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Bayern coach says he has ‘cissies’ on team

Bayern Munich coach Louis van Gaal has called some of his side 'cissies' as the German giants bid to win a treble of Champions League, Bundesliga and German Cup titles.

Bayern coach says he has 'cissies' on team
Certainly not a cissy - this is French player Djibril Aruun Cissé. Photo: DPA

Bayern shocked Manchester United to reach the Champions League’s semi-finals a fortnight ago and now takes on Lyon at Munich’s Allianz Arena on Wednesday in the first leg of Europe’s most lucrative domestic competition.

They host Hanover in the Bundesliga on Saturday evening, but van Gaal, who is in his first season in charge, says his side has a few weak links.

“I hope our desire is stronger than the fatigue, but the body is not as strong as the spirit,” said van Gaal.

“And we have a few cissies here,” he added, without naming players.

Bayern leads the Bundesliga with four games to go, and is through to the German Cup final against Werder Bremen on May 15, while bidding for a place in the Champions League final on May 22.

“We’re in a great position,” said Dutch winger Arjen Robben.

“We’ve had three outstanding weeks, but we’d better stay on our guard, because we’ve won nothing yet.”

Van Gaal gave his side a rare two-day break at the start of last week, but says his side faces several weeks of pressure if it is to win all three trophies.

“Expectations are running too high,” warned the coach.

“What we’ve achieved so far is unbelievable, but we’re not the best team in Europe. We want to be, but we’re not yet.”

Both 21-year-old defender Holger Badstuber and Thomas Müller, 20, have both impressed during their first season in the Bayern first-team, but are showing signs of fatigue having played their way into contention for World Cup places.

Badstuber is expected to be rested for Saturday’s Bundesliga game against Hanover with Diego Contento, 20, set to deputise.

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MUNICH

Four injured as WWII bomb explodes near Munich train station

Four people were injured, one of them seriously, when a World War II bomb exploded at a building site near Munich's main train station on Wednesday, emergency services said.

Smoke rises after the WWII bomb exploded on a building site in Munich.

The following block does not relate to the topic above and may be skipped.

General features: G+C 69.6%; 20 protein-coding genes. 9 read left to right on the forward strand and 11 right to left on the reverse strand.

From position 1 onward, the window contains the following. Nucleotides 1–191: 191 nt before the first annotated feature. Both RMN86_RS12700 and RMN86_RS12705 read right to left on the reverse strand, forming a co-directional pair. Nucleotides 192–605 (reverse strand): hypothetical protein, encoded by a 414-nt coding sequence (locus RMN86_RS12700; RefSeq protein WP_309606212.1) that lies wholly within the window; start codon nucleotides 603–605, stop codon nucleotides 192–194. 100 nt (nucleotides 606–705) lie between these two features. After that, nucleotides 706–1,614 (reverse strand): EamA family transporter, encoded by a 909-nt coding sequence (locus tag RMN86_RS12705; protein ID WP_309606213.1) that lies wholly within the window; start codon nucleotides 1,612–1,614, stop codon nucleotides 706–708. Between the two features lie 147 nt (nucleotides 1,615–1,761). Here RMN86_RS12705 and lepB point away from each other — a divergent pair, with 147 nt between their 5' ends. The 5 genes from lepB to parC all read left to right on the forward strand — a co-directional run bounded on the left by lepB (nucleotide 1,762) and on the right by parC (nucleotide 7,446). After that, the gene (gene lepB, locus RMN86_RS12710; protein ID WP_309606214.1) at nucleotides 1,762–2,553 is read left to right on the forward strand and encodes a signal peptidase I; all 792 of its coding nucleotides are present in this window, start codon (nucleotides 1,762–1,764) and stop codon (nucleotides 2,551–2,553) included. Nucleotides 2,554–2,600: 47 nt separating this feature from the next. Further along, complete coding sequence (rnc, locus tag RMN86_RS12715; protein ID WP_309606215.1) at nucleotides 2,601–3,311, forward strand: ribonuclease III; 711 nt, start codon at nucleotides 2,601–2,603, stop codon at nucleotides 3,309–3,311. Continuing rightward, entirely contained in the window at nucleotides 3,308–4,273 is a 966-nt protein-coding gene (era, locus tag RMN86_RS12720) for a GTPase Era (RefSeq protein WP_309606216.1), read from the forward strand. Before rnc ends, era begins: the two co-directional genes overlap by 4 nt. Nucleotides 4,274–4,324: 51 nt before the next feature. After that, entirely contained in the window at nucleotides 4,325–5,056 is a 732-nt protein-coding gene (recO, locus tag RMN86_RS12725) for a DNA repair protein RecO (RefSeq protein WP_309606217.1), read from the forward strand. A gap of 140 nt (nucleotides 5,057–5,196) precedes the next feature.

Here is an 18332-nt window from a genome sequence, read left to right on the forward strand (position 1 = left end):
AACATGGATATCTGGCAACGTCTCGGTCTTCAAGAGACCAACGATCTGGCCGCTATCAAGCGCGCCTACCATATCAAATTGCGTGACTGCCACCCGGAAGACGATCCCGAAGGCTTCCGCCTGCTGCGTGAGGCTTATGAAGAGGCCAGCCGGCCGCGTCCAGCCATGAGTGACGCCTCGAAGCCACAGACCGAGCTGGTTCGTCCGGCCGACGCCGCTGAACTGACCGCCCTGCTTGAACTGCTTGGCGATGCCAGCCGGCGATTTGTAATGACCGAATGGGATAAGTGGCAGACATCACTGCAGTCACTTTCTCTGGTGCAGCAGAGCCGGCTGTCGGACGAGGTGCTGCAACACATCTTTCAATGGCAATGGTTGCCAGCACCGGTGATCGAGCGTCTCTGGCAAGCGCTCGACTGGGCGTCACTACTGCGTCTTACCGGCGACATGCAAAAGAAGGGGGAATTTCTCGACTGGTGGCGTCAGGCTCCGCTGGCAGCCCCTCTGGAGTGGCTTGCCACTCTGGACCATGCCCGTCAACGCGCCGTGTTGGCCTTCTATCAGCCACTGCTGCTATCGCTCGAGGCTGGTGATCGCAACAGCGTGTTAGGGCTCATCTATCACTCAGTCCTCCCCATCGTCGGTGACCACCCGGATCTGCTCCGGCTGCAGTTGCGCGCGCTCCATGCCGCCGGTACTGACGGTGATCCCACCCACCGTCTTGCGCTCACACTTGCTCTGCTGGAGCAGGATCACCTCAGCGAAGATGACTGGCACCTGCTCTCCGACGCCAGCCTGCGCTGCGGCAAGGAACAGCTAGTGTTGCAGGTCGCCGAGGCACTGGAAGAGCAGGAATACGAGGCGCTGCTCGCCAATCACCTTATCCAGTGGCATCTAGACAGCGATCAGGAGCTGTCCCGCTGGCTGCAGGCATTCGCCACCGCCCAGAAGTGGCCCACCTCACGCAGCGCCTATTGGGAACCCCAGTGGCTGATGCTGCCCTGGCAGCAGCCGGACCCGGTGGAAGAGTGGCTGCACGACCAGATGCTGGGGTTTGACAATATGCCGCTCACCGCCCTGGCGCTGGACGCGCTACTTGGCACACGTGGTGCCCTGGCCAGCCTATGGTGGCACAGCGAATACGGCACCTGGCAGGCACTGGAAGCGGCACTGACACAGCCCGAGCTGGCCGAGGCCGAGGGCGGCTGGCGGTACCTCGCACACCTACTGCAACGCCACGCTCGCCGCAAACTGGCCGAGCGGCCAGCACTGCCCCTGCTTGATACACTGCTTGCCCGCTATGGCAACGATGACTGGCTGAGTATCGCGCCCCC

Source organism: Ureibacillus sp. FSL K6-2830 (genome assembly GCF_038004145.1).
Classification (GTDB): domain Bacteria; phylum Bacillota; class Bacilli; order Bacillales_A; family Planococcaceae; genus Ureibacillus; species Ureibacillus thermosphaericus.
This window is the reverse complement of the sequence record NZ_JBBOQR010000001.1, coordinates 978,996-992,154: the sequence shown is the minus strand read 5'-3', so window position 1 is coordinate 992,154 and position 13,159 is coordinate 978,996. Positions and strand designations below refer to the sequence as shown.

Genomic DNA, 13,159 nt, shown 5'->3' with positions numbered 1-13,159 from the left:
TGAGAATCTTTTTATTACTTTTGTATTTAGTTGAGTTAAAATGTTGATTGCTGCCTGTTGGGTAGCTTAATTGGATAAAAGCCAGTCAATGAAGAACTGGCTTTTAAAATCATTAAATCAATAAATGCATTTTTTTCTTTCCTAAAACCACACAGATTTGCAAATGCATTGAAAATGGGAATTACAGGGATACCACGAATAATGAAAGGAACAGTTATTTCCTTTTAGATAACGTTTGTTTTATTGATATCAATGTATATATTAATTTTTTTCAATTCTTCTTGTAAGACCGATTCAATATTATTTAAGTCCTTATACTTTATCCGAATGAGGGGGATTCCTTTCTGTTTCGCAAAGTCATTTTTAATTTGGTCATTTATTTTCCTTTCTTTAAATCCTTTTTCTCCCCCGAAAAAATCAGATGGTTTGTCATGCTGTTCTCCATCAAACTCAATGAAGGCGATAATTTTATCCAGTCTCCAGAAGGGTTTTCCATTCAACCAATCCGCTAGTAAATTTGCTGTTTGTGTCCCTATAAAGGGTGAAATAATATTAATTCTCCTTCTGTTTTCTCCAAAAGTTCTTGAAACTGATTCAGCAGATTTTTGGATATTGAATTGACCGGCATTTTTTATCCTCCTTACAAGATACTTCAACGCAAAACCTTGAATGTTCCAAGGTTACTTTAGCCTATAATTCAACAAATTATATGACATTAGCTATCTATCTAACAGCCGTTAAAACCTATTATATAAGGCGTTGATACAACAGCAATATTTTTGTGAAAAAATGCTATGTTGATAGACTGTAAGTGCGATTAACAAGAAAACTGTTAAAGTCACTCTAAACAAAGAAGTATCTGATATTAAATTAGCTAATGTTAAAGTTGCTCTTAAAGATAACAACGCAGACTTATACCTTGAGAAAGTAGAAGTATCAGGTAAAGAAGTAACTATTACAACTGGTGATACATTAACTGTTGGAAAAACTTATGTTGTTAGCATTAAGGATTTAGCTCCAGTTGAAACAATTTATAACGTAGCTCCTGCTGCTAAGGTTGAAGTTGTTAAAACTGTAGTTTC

Smoke rises after the WWII bomb exploded on a building site in Munich. Photo: picture alliance/dpa | Privat

Construction workers had been drilling into the ground when the bomb exploded, a spokesman for the fire department said in a statement.

The blast was heard several kilometres away and scattered debris hundreds of metres, according to local media reports.

Images showed a plume of smoke rising directly next to the train tracks.

Bavaria interior minister Joachim Herrmann told Bild that the whole area was being searched.

Deutsche Bahn suspended its services on the affected lines in the afternoon.

Although trains started up again from 3pm, the rail operator said there would still be delays and cancellations to long-distance and local travel in the Munich area until evening. 

According to the fire service, the explosion happened near a bridge that must be passed by all trains travelling to or from the station.

The exact cause of the explosion is unclear, police said. So far, there are no indications of a criminal act.

WWII bombs are common in Germany

Some 75 years after the war, Germany remains littered with unexploded ordnance, often uncovered during construction work.

READ ALSO: What you need to know about WWII bomb disposals in Germany

However, most bombs are defused by experts before they explode.

Last year, seven World War II bombs were found on the future location of Tesla’s first European factory, just outside Berlin.

Sizeable bombs were also defused in Cologne and Dortmund last year.

In 2017, the discovery of a 1.4-tonne bomb in Frankfurt prompted the evacuation of 65,000 people — the largest such operation since the end of the war in Europe in 1945.

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